A K'iche' Maya festive blouse (VK6180:47) from Nahualá. Photo: Ritva Bäckman, Finnish Heritage Agency, 1996.

A woman’s huipil from Guatemala

Artefact of the month - January 2018

The ethnographic collections of the Museum of Cultures feature hundreds of contemporary Maya textiles, 66 of which are huipils made in Guatemala in the 1960–90s. The huipil is a square or rectangular blouse made from two or more fabric widths stitched together and folded at the shoulders, with an opening for the head but not necessarily any side seams. The fabric is usually woven on a backstrap loom instead of a treadle loom, whose products are not considered handmade by Mayas. Originally, even long huipils hung loose over skirts like tunics, but the Mayas adopted the European habit of tucking the hem into the skirt. Maya women’s dresses have retained their originality better than men’s clothing, and the patterns and colours of the blouses are still connected with the ancient Maya culture and its symbolism. Based on these, it has been possible to link the blouses with a certain Maya group and a certain village. 40% of the population of Guatemala still speak one of the 21 different Mayan languages, even though the classic period of the Maya civilisation ended in the 10th century.

The K'iche' Maya festive blouse consists of three fabric widths joined together, with the sides hand-sewn and the fabric patterned by an additional weft, mainly by threading pink rayon thread. The pattern motif in the central panel, below the neckline, is a double-headed eagle whose body features diamond shapes made with cotton thread in various colours. There is a zigzag stripe below the eagle. The side panels also feature birds and geometric patterns – two large peacocks that have bent their necks on side and a smaller bird behind them.

Weaving is a natural way to create geometric ornaments. The diamond motif has its origins in the clothing patterns of nobility and clergy depicted in ancient Maya murals, stone reliefs and ceramics. It has been interpreted as a symbol of the universe. The horizontal zigzag stripe represents the Feathered Serpent, the ancient deity of fertility and wind of Mesoamerican Mayas and Aztecs. Apparently, the Spanish conquerors did not recognise the geometric patterns as part of the Maya mythology, since they did not prohibit their use.

The most common representational motifs in Maya textiles are birds in profile. For example, fowls and the eagle, which is featured in Popol Vuh, the sacred book of the K'iche' people, are linked with the Maya origin myths. There is no general agreement about the origin of the double-headed eagle motif, but it is known to have been used as a royal symbol by the Hittites. While known in Europe from coats of arms (e.g. King Charles I of Spain, Carlos V in Latin America), the motif also has pre-Hispanic roots and an old Maya name in both the K'iche' and Kaqchikel Maya languages. Thus, this old Maya pattern motif was also preserved and not considered a threat by the Spanish conquerors, who thought it had been adopted from Europe.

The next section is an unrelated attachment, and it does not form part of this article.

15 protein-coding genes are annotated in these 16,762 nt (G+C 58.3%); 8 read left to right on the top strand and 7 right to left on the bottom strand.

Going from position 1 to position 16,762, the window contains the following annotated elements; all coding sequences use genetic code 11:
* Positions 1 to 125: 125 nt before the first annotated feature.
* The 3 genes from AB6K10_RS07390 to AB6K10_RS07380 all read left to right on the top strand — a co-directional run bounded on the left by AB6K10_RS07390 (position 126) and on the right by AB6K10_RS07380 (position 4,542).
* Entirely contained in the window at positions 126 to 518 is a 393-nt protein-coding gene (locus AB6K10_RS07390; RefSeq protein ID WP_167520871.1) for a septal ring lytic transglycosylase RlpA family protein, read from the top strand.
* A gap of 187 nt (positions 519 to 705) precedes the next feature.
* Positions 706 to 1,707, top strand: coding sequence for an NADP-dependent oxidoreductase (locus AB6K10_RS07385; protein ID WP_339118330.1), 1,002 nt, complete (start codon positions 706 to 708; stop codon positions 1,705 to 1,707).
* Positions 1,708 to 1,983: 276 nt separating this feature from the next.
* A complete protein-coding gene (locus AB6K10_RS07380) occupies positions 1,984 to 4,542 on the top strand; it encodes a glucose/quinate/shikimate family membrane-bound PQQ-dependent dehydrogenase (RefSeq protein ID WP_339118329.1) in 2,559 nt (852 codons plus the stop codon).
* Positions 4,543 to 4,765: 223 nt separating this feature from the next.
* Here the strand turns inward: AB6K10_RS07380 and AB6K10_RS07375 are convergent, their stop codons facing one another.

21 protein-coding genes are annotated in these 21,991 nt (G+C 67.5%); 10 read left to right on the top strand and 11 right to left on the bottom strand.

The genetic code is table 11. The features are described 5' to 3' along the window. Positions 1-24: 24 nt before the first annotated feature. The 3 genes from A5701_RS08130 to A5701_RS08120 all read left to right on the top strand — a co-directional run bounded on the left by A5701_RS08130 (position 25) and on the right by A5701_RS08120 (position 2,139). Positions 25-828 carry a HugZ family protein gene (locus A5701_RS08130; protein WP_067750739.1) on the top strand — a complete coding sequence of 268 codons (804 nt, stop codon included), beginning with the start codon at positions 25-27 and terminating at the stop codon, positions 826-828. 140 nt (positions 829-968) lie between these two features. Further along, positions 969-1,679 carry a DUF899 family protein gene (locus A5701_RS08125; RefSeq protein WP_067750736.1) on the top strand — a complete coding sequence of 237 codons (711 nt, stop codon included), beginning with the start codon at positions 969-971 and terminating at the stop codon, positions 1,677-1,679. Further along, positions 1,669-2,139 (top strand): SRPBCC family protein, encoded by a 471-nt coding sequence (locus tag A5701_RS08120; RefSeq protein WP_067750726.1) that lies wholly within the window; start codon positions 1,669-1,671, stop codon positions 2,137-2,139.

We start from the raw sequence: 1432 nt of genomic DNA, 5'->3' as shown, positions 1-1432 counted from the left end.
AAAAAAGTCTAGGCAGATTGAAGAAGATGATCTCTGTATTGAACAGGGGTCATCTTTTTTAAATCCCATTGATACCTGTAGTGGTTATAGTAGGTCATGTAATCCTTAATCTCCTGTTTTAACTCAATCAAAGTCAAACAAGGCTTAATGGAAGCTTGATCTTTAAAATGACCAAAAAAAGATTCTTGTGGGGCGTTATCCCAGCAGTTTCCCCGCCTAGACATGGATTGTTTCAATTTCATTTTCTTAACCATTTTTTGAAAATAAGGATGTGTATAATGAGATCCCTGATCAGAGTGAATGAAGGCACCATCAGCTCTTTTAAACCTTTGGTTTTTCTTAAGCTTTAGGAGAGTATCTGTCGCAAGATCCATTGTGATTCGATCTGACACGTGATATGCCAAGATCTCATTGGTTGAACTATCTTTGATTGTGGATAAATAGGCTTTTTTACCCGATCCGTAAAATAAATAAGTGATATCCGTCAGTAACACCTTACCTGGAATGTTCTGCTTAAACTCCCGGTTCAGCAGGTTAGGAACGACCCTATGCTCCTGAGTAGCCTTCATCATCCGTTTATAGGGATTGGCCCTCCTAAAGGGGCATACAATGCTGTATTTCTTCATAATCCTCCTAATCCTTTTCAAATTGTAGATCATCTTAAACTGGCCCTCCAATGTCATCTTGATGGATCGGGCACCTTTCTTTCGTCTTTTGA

Each Maya community originally had its own distinctive pattern models, but the significance of the old symbols has gradually decreased. Globalisation has also brought external influences to remote Guatemalan villages. On the other hand, the coming of tourists has led to a revival in the production and appreciation of old pattern models and styles thanks to the increased sales of ‘antiques’. However, the tourist market has also been supplied with handicrafts made of cheap materials and requiring less work. Colours, models and techniques are increasingly subject to borrowing and swapping. Textile design and the weaver’s own preferences are also gaining significance. Even though the Guatemalan textile tradition is changing and new hybrid clothes are being developed, they still express the Maya identity.

Heli Lahdentausta


The Maya Textile Tradition 1997. Margot Blum Schevill (ed.). Harry N. Adams, New York.

Osborne de Jongh Lilly 1965. Indian Crafts of Guatemala and El Salvador. University of Oklahoma Press, Norman.

Popol Vuh. El Popol Vuh – Antigua historia del quiché. Ulla Ranta & Helinä Karttunen (eds.) 1995. Like, Helsinki.

Schevill Margot Blum 1989. Evolution in Textile Design from the Highlands of Guatemala. Lowie Museum of Anthropology, University of California, Berkeley.

Sperlich Norbert & Elizabeth Sperlich 1980. Guatemalan Backstrap Weaving. University of Oklahoma Press, Norman.

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A K'iche' Maya festive blouse (VK6180:47) from Nahualá, the Sololá department, acquired by the museum in the 1990s. Photo: Ritva Bäckman, Finnish Heritage Agency, 1996.
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Maya girls in Tecpán, Chimaltenango, which belongs to the Kaqchikel Maya region. Photo: S. Carter, 1989.